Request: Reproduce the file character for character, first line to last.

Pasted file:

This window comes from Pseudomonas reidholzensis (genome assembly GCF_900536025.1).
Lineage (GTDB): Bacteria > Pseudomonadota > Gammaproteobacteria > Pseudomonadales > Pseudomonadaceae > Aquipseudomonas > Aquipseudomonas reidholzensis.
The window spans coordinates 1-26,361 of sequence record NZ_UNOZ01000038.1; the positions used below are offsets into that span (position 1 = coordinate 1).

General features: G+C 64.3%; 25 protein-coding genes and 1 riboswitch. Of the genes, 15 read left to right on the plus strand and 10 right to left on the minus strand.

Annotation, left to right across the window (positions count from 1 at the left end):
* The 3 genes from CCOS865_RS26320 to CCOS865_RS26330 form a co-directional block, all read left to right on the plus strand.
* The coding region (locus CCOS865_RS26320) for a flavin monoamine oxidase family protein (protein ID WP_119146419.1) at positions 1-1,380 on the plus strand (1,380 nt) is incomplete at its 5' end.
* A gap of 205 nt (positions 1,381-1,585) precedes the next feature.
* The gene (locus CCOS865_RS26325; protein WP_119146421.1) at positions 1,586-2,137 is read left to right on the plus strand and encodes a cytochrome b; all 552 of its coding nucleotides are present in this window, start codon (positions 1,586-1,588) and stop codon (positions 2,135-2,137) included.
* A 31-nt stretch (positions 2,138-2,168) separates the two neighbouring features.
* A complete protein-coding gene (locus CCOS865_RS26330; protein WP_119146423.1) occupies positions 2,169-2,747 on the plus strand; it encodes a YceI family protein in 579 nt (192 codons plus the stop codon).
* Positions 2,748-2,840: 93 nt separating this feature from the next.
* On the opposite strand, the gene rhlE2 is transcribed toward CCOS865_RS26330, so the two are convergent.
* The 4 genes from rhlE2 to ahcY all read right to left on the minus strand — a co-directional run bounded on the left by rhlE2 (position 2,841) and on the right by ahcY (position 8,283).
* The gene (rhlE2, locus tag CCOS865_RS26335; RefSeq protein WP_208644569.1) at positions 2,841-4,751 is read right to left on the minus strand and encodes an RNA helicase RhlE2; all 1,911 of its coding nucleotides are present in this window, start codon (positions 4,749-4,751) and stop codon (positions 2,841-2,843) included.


This window comes from Pseudomonas reidholzensis (genome assembly GCF_900536025.1).
Lineage (GTDB): Bacteria > Pseudomonadota > Gammaproteobacteria > Pseudomonadales > Pseudomonadaceae > Aquipseudomonas > Aquipseudomonas reidholzensis.
The window spans coordinates 1-26,361 of sequence record NZ_UNOZ01000038.1; the positions used below are offsets into that span (position 1 = coordinate 1).

General features: G+C 64.3%; 25 protein-coding genes and 1 riboswitch. Of the genes, 15 read left to right on the plus strand and 10 right to left on the minus strand.

Annotation, left to right across the window (positions count from 1 at the left end):
* The 3 genes from CCOS865_RS26320 to CCOS865_RS26330 form a co-directional block, all read left to right on the plus strand.
* The coding region (locus CCOS865_RS26320) for a flavin monoamine oxidase family protein (protein ID WP_119146419.1) at positions 1-1,380 on the plus strand (1,380 nt) is incomplete at its 5' end.
* A gap of 205 nt (positions 1,381-1,585) precedes the next feature.
* The gene (locus CCOS865_RS26325; protein WP_119146421.1) at positions 1,586-2,137 is read left to right on the plus strand and encodes a cytochrome b; all 552 of its coding nucleotides are present in this window, start codon (positions 1,586-1,588) and stop codon (positions 2,135-2,137) included.
* A 31-nt stretch (positions 2,138-2,168) separates the two neighbouring features.
* A complete protein-coding gene (locus CCOS865_RS26330; protein WP_119146423.1) occupies positions 2,169-2,747 on the plus strand; it encodes a YceI family protein in 579 nt (192 codons plus the stop codon).
* Positions 2,748-2,840: 93 nt separating this feature from the next.
* On the opposite strand, the gene rhlE2 is transcribed toward CCOS865_RS26330, so the two are convergent.
* The 4 genes from rhlE2 to ahcY all read right to left on the minus strand — a co-directional run bounded on the left by rhlE2 (position 2,841) and on the right by ahcY (position 8,283).
* The gene (rhlE2, locus tag CCOS865_RS26335; RefSeq protein WP_208644569.1) at positions 2,841-4,751 is read right to left on the minus strand and encodes an RNA helicase RhlE2; all 1,911 of its coding nucleotides are present in this window, start codon (positions 4,749-4,751) and stop codon (positions 2,841-2,843) included.